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UTA is suing television producer and former Relativity TV CEO Tom Forman for breach of contract, claiming he hasn’t paid commissions since dropping the agency in the fall of 2015.
The agency says Forman, whose credits include Extreme Makeover: Home Edition, Guy’s Grocery Games and Limitless, agreed to a “standard oral talent agency agreement” in 2008. Under the deal, Forman agreed to pay UTA a 10 percent commission on “any and all sums” he or his production company received with respect to his services as a producer in the entertainment industry on any deal entered into or negotiated during his tenure with the agency, according to the complaint filed Thursday in Los Angeles County Superior Court.
“In other words, Defendants agreed to pay commissions on all of Forman’s Earnings already received or to be received in the future for the duration of any employment that began, was agreed, or that was substantially negotiated while Plaintiff was Forman’s talent agency, regardless of whether Forman receives the money or performs the services before or after Plaintiff’s discharge as talent agency,” writes UTA lawyer Bryan Freedman.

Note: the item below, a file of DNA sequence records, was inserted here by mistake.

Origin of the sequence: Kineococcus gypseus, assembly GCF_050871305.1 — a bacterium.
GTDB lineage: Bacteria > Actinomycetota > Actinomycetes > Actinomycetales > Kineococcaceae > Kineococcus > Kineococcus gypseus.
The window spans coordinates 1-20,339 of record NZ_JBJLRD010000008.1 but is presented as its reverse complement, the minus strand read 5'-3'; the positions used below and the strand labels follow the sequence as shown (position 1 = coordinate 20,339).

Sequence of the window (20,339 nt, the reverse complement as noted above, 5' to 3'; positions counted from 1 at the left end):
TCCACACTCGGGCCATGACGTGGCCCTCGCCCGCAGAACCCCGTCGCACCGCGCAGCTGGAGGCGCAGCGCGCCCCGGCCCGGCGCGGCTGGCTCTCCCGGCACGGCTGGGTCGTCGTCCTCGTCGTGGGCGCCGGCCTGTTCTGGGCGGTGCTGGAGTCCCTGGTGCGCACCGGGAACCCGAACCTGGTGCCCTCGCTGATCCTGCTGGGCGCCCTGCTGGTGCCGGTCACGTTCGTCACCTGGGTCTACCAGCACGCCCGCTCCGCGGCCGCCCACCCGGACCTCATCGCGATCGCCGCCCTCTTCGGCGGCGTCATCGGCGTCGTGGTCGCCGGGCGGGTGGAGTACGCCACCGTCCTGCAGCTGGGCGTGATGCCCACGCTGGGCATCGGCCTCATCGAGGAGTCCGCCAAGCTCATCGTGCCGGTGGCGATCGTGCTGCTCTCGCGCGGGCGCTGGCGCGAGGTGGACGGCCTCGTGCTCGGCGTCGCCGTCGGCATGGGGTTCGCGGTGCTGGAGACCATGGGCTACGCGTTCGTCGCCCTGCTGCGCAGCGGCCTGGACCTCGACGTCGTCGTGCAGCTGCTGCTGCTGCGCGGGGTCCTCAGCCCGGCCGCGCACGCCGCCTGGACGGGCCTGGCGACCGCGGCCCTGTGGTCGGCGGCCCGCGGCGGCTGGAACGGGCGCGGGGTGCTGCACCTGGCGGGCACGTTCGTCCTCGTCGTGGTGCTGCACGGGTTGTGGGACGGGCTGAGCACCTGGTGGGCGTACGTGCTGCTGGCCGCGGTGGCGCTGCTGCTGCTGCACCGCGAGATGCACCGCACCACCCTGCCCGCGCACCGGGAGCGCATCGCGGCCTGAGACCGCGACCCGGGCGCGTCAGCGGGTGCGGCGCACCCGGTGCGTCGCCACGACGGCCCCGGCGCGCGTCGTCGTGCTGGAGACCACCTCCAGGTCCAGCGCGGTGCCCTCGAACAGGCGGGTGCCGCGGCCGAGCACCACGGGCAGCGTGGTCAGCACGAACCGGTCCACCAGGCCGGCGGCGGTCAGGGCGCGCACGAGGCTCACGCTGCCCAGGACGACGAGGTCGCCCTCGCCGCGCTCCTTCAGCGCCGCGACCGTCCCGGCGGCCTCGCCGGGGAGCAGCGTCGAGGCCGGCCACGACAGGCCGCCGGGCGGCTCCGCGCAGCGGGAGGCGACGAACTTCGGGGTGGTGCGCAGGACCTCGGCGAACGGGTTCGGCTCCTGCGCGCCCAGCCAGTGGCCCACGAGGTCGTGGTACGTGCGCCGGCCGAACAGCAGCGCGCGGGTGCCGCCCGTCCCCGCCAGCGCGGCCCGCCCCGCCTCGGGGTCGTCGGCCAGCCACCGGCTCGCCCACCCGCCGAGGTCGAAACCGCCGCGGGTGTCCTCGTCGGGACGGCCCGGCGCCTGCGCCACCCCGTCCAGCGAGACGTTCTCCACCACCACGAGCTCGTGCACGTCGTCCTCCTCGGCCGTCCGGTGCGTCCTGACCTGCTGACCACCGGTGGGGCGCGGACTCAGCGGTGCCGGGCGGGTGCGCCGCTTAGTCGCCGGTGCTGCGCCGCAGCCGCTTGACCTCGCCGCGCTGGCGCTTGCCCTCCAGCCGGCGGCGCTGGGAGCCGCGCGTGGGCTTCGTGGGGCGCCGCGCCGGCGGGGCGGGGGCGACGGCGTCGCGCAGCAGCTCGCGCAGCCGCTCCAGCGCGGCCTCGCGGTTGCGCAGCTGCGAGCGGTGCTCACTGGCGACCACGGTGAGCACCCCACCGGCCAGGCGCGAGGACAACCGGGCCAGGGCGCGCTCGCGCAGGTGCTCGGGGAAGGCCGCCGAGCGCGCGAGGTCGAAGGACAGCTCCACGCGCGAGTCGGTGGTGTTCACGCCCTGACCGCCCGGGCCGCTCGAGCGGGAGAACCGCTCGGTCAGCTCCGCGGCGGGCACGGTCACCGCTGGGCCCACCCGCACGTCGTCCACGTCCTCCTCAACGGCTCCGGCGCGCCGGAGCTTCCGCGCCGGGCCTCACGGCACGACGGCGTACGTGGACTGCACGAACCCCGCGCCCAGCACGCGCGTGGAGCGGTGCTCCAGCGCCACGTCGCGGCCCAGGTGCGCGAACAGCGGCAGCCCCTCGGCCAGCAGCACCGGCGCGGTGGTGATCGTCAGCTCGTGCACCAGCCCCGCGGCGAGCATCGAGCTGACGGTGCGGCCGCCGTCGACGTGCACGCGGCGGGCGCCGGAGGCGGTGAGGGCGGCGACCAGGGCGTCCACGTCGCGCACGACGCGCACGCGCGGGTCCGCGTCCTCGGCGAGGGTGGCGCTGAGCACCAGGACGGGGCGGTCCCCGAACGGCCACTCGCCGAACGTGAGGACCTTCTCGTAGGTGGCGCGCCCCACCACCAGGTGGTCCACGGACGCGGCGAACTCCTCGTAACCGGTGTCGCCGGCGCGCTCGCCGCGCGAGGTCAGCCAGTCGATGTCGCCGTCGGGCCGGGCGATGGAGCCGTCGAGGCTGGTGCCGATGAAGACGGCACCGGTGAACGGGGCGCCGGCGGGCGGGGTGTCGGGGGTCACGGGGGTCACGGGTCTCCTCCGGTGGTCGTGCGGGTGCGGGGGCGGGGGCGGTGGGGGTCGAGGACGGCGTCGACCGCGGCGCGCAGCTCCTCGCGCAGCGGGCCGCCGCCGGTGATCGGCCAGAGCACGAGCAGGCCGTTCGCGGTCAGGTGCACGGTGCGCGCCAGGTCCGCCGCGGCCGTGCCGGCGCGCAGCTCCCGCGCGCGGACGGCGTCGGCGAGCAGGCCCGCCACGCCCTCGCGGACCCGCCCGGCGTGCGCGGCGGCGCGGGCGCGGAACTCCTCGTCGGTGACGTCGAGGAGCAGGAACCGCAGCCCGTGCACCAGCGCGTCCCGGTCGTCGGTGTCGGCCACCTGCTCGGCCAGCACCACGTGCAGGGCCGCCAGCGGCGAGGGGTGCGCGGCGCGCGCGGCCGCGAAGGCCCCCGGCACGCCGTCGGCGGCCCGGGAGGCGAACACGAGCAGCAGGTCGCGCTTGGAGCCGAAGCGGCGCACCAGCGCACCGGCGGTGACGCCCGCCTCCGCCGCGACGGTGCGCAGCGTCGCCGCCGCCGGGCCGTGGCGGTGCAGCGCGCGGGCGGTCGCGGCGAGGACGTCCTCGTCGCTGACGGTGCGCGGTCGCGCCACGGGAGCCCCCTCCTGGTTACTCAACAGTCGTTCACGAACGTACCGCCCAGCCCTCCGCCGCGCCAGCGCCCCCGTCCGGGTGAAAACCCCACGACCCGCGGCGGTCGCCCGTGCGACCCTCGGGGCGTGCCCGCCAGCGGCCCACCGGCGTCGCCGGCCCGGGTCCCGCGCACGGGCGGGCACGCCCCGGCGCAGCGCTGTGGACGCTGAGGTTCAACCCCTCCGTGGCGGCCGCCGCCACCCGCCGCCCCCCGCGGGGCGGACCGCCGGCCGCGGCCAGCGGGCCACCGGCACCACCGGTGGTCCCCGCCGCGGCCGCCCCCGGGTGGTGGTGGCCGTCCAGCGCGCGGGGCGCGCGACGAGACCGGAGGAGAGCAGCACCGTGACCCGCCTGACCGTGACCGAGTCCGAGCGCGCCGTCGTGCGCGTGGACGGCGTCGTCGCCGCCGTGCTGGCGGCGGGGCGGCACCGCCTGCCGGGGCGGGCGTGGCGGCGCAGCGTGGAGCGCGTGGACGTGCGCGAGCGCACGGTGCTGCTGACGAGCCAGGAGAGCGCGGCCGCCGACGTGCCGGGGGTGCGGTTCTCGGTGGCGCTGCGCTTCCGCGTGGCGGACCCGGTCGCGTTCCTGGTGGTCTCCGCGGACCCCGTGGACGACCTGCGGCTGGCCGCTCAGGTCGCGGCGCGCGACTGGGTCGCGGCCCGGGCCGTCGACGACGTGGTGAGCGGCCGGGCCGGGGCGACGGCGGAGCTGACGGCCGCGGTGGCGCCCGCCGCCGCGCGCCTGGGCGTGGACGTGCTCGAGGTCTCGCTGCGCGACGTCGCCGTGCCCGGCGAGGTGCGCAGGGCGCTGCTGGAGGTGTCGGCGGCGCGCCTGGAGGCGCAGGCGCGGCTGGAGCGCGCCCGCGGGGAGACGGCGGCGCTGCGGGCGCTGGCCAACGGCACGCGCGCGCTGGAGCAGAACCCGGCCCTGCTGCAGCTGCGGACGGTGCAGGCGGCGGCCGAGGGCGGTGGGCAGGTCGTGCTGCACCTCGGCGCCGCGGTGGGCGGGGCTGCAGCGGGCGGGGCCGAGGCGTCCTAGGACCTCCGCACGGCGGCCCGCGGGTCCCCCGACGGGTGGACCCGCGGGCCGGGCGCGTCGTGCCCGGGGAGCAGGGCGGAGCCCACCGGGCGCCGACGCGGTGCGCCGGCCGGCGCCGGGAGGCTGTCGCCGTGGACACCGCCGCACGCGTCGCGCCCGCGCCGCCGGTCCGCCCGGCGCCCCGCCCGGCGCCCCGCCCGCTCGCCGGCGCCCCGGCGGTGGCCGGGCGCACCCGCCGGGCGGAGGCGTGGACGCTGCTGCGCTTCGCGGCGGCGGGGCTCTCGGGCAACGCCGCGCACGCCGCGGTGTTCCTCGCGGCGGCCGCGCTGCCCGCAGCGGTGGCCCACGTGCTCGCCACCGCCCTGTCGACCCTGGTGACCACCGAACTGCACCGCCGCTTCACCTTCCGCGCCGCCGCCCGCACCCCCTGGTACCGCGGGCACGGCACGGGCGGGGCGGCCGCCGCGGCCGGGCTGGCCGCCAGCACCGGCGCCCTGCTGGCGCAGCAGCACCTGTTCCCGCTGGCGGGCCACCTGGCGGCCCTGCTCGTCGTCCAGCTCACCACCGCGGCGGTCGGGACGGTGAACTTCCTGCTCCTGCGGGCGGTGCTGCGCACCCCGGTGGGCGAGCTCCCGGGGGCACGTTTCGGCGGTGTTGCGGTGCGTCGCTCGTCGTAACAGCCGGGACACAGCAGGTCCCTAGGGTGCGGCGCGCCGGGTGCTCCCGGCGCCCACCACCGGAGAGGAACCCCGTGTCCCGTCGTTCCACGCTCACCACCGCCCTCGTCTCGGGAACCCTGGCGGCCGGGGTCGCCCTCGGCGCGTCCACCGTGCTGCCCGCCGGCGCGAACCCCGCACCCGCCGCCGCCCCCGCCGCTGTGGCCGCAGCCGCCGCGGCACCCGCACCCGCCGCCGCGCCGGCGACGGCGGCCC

Forman notified UTA in October 2015 that he was terminating the agency — and it claims it hasn’t received a dime from him since.
UTA is suing for breach of oral contract, unjust enrichment and quantum meruit and is seeking a declaration of its rights under its agreement with Forman and an accounting of all money he’s made from deals secured by the agency.
“UTA’s lawsuit against Tom Forman is overreaching in the extreme,” Forman’s attorney, Michael Kump, told The Hollywood Reporter. “It is UTA that owes Tom, not vice versa. When Tom was a client of UTA, the agency grossly overcharged him and failed to provide him with an adequate explanation of the basis on which it was charging him, or an accounting supporting the commissions. UTA’s commission practices were never consistent with the parties’ agreement or custom and practice within the industry. To make matters worse, UTA is also now seeking to commission two employment agreements that UTA had nothing to do with and that Tom entered into after terminating UTA as his personal agent. We look forward to exposing UTA’s conduct and recovering what Tom is owed.”
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